λProlog is a logic programming language based on an intuitionistic fragment of Church's Simple Theory of Types. Such a strong logical foundations provides λProlog with logically supported notions of
Implementations of λProlog contain implementations of the simply typed λ-terms as well as (of subsets) of higher-order unification.
This book by Dale Miller and Gopalan Nadathur focuses on how logic programming can exploit higher-order intuitionistic logic. The authors emphasize using higher-order logic programming to declaratively specify a range of applications. The book has its own web page and can be ordered from CUP, Amazon.com, Amazon.fr, and eBooks. |
Gopalan Nadathur and his team have developed the Teyjus implementation of λProlog. Version 2 is available for download. Its compiler is written in OCaml and it now supports separate computation, more effective uses of types at run-time, a restriction of unification to the higher-order pattern fragment, etc. The ALP Newsletter (March 2010) has an overview article about the Teyjus system. |
Abella is an interactive theorem prover based on λ-tree syntax. This system is based on a two-level logic approach to reasoning about computation. The specification logic is used to specify computations: this logic is a subset of λProlog. The reasoning logic includes induction, co-induction, and the ∇-quantifier. Abella is well-suited for reasoning about the meta-theory of programming languages and other logical systems which manipulate objects with binding. Probably the most elegant formalized meta theory for the π-calculus is the one done using Abella. The system was originally implemented by Andrew Gacek: more recent updates have been contributed by Kaustuv Chaudhuri and Yuting Wang. |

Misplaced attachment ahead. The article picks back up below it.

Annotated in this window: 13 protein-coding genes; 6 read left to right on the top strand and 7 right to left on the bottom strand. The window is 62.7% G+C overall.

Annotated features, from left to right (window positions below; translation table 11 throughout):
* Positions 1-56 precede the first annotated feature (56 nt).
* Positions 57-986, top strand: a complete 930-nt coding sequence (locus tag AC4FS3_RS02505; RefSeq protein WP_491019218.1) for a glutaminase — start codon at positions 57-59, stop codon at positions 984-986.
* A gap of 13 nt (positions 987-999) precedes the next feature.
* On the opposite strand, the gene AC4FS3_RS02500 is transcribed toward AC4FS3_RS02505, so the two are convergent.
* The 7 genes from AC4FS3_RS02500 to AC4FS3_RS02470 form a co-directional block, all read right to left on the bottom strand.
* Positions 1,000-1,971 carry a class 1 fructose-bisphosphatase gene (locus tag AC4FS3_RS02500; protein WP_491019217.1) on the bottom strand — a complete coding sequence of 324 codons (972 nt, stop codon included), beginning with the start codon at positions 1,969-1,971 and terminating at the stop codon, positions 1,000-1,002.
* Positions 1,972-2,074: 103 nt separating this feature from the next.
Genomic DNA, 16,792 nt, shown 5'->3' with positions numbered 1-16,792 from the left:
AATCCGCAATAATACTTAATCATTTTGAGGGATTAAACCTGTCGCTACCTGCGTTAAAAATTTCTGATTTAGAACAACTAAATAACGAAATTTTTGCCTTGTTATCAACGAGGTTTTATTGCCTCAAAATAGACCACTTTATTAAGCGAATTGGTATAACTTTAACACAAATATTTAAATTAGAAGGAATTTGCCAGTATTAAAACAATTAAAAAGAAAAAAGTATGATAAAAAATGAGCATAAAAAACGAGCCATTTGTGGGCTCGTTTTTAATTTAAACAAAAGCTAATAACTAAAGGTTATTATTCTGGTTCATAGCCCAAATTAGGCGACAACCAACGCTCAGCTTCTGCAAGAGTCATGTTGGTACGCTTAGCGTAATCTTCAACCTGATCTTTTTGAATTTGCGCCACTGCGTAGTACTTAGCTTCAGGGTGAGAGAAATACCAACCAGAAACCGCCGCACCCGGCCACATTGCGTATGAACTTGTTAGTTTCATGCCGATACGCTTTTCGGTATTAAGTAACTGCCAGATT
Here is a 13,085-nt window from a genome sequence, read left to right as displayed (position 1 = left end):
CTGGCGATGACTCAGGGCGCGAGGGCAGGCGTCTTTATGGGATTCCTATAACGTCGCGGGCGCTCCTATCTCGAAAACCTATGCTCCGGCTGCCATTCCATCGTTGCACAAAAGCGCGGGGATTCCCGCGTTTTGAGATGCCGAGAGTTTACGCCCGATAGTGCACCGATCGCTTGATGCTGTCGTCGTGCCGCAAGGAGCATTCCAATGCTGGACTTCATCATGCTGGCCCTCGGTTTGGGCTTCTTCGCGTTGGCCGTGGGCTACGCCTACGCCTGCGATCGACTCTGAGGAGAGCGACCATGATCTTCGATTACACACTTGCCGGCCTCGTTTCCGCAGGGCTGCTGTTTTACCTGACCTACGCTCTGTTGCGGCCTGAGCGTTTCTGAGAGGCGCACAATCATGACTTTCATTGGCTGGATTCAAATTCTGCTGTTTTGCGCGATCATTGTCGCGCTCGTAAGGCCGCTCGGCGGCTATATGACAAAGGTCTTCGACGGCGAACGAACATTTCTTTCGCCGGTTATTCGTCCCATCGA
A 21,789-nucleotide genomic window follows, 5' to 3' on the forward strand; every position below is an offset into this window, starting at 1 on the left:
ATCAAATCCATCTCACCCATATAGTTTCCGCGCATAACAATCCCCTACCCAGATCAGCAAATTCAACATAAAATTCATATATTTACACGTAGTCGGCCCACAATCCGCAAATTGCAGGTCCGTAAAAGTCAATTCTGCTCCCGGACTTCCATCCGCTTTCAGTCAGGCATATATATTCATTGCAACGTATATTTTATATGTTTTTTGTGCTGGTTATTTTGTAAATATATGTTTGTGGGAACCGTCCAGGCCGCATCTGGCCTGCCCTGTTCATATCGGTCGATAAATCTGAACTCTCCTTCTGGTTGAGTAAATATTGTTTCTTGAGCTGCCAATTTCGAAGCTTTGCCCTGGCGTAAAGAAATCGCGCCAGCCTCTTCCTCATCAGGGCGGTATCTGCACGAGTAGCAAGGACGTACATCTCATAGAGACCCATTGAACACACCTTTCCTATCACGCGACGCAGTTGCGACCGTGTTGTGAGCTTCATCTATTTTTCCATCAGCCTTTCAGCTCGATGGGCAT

The dependently typed λ-calculus underlying Twelf can be effectively translated into the logic underlying λProlog in such a way that Teyjus can then preform proof search for Twelf. Zach Snow has written the system Parinati that implements this translation: as a result, Teyjus can be used to implement proof search in Twelf signatures.
Examples of λProlog code can be found various places: in the Teyjus distribution; in an extraction from the book Programming with Higher-Order Logic; and in a small collection.
Document of λProlog and its applications are available from a number of sources.
Gopalan Nadathur maintains the lprolog mailing list: visit https://wwws.cs.umn.edu/mm-cs/listinfo/lprolog to subscribe and to learn how to post. While this mailing list is mainly intended for the discussion of papers and systems concerning λProlog and related systems, announcements of conferences and workshops are also frequently posted there.